The Secret to Getting ARCs – Building Your Blog Stats

POSTED ON May 20, 2017 BY Austine IN Discussion

I know what you’re probably thinking. FINALLY someone cracked the system and is willing to share their wisdom with the world. Because getting ARCs must be a big secret, right? How do those other bloggers get all those books? What are they doing that I need to be doing?

Without further delay… the secret to getting ARCs is… there is no secret.

I’ll wait until the boo’s and hisses subside.

Sorry to disappoint you but there really isn’t a secret, or even just one way, to get ARCs. But that doesn’t mean this post is useless. I’ll be offering up my account of breaking into the world of review copies shortly.

Due to the length of the originally planned post, I have broken it up into two posts.
Building Your Blog Stats  //  Requesting ARCs



First, I am no expert, nor claim to be, at getting ARCs. I have been a book reviewer for over 8 years and have had varying degrees of success in requesting and receiving review copies over the years.

Which leads me to my second point. This post is based on MY experiences as a book blogger, no one else’s. You might see information that contradicts what you have experienced or have heard somewhere else. That’s totally fine! But I can’t speak for anyone else but myself.

Finally, and this is the big one that I want to get out of the way now. If you are blogging just to get ARCs/free books, this post is NOT for you. And there’s a few reasons for that. Blogging is work. A LOT of work. Personally,  I put in as much time as a part-time job, if not more, every week with NovelKnight. And if you’re just doing this for the free stuff, you’re going to burn out because you’re not doing it for the love of book blogging. Having a book blog does NOT guarantee you free things. Publishing is a business. They’re going to make the best business decision when sending out review copies. Just having a blog isn’t enough.

With all of that said, here’s MY “secret” to getting ARCs.

The Basics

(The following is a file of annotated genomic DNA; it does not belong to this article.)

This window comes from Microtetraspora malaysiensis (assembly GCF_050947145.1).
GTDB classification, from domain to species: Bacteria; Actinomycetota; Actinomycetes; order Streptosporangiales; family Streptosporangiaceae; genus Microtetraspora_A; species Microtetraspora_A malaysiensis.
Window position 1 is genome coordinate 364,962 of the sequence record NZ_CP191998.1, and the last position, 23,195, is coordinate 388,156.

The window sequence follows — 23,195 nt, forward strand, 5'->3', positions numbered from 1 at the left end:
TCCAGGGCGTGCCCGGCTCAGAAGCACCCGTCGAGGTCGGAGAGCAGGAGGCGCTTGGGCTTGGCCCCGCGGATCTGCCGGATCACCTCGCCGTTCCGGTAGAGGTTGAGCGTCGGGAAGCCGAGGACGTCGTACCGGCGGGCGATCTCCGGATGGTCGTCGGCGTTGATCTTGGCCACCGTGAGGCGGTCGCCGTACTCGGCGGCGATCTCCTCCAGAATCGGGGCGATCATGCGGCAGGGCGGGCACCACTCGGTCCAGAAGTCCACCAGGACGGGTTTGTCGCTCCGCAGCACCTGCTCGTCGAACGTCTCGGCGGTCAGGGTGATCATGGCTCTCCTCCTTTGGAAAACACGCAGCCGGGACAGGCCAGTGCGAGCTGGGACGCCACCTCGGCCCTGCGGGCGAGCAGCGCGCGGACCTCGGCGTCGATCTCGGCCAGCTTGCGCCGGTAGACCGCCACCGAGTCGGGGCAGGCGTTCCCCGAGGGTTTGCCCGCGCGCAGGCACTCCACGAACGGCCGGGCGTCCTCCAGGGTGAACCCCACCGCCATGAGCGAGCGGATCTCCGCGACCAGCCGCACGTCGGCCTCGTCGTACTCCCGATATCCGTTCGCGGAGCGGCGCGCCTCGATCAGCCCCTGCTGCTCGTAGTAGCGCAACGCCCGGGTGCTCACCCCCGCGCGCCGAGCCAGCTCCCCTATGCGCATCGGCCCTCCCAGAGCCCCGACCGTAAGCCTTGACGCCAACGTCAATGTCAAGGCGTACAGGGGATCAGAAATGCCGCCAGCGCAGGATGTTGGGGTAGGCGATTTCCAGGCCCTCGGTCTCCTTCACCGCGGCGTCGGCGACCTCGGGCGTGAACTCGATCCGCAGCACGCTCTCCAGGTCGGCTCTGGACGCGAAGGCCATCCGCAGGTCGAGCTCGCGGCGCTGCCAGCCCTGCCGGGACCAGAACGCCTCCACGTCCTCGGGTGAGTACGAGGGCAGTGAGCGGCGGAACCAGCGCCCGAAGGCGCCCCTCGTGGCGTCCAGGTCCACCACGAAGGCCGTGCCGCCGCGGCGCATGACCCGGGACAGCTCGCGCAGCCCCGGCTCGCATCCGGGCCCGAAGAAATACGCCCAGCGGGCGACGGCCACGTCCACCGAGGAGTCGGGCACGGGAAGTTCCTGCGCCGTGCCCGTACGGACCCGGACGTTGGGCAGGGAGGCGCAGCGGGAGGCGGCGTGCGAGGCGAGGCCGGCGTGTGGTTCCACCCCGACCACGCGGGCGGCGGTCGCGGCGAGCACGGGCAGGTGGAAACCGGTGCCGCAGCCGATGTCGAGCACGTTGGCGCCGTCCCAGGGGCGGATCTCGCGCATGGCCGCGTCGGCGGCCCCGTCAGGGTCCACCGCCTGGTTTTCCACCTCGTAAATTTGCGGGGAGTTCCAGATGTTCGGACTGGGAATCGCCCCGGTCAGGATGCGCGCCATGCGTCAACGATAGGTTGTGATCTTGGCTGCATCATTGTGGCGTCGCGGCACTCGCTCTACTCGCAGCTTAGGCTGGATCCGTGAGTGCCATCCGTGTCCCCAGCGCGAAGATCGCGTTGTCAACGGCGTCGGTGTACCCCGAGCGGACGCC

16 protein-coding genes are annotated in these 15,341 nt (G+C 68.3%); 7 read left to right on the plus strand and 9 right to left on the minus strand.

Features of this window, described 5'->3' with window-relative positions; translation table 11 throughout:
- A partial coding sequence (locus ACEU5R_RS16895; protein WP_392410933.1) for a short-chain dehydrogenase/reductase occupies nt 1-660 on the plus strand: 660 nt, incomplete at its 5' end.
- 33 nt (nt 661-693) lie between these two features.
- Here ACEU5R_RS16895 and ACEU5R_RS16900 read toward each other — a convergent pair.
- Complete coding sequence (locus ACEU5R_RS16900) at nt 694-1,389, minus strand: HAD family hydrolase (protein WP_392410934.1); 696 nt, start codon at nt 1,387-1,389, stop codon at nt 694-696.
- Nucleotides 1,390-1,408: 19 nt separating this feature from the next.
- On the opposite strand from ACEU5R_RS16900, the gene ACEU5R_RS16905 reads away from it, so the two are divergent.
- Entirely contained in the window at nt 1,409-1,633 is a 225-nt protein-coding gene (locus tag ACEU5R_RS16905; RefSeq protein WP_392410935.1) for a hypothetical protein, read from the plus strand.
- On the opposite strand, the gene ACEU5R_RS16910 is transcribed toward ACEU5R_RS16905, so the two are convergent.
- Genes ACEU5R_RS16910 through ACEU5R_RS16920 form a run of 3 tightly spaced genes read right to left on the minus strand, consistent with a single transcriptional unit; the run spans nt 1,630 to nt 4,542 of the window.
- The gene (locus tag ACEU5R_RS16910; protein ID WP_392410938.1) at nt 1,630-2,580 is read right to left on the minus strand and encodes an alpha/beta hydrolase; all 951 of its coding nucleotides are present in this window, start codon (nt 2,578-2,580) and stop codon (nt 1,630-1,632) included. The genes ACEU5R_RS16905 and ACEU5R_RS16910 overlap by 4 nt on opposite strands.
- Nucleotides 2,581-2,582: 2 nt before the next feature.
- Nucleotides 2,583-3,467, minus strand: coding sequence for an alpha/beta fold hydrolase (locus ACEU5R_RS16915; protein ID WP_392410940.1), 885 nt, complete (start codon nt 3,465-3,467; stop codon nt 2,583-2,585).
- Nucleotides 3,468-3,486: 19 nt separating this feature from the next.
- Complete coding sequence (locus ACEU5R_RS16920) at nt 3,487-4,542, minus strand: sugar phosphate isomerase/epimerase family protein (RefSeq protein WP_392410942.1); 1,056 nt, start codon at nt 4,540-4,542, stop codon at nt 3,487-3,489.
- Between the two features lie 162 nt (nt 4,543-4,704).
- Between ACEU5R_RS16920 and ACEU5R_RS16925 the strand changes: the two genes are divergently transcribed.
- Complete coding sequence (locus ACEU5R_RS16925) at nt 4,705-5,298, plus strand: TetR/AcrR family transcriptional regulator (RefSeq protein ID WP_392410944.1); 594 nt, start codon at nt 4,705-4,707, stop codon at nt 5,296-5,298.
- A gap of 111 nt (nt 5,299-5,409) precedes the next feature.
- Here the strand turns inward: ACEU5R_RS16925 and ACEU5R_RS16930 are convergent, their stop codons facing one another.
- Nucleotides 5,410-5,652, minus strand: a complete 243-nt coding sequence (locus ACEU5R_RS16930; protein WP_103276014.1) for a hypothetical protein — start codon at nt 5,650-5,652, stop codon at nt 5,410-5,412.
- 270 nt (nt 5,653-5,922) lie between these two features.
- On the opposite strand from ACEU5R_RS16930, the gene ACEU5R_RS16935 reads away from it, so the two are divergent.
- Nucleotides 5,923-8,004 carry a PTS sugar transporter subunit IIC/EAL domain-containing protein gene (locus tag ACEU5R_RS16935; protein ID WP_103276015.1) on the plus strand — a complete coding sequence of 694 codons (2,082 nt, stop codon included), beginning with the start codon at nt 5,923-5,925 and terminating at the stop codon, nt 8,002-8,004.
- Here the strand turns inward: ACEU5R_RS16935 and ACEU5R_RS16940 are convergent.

ARCs (Advance Reader Copies) are editions of books that go out before the book is released to get those eye-catching blurbs on the covers and, more importantly for us book bloggers, early reviews. They’re marketing tools, and that means that publishers are more likely to send to bloggers who are a good “investment,” someone who can reach a lot of other people when they promote the book.

So what makes you a good “investment” for publishers?


Building Your Blog Stats

I’ve read post after post from other bloggers who talk about how you get ARCs and one thing that’s always consistent is your blog stats. Your follower count, monthly blog views, blog visitors. You’re not a good investment if you don’t have any followers and no one is coming to your blog. This is what I mean about blogging being work. There is no set amount of blog views or followers you need to reach before you start requesting ARCs (though a general guiding number is around 1,000 followers). But it’s a good idea to build up your following for a few months or so first!

So, how do you create a following?
In short:
  • Post content (regularly)
  • Promote your content online through social media
  • Network with people in the book community

Below I’ve included some ways to build up your stats. You don’t have to do all of them. You can do other things. It’s just a starting point!


  • Read books you’ve purchased or checked out from the library
  • Review them!

The great thing about book blogging is that you never need ARCs to do it. You can review anything you read whether it came from the bookstore or the library. Start building up an archive of book reviews on your blog for books that have already released. This is also a great time to figure out your reviewing style, if you haven’t already, as well as what kinds of books you want to read (YA, adult, a specific genre like fantasy or contemporary, etc).

Weekly Memes

  • Pick one or more weekly memes
  • Write up a post based on that week’s prompt
  • Post it to your blog and add your post link to the meme host’s post
  • Go blog hopping!

Join blog link-ups by participating in some of the weekly memes floating around the interwebs. There are a lot to choose from and I don’t recommend doing ALL of them and flooding your blog, but you can pick the ones that interest you the most.

For those new to blogging, these weekly memes are posts that go up on a specific day, usually, and are hosted by one blog that will have a link-up where you can add your post link and go blog hopping after. It’s a great way to connect with other bloggers.

Not sure where to start? Check out the lists here, hereand here!

Discussion Posts

  • Brainstorm a list of ideas
  • Examples:
    • 10 Books to Read This Summer
    • YA Tropes and Why I Love/Hate Them
    • My Favorite Blogging Apps
  • Write about one!

Feel strongly about a topic related to books or fandoms or anything else related to your blog? WRITE ABOUT IT. Discussion posts are great ways for your audience to interact with you, and you might find more people that share your opinion on something!

Social Media

  • Get involved!
  • Pick a platform (test a few out if you’re not sure where to start)
  • Follow other people posting about topics you’re interested in
  • Post your own content
  • Talk to others!

If you haven’t done so already, get involved with the book community on social media. You’re going to want to build up a following on at least one platform anyway and it’s a great way to share out those posts you’ve been working on. Plus, the community is fantastic and getting to know the other bloggers out there is HIGHLY beneficial.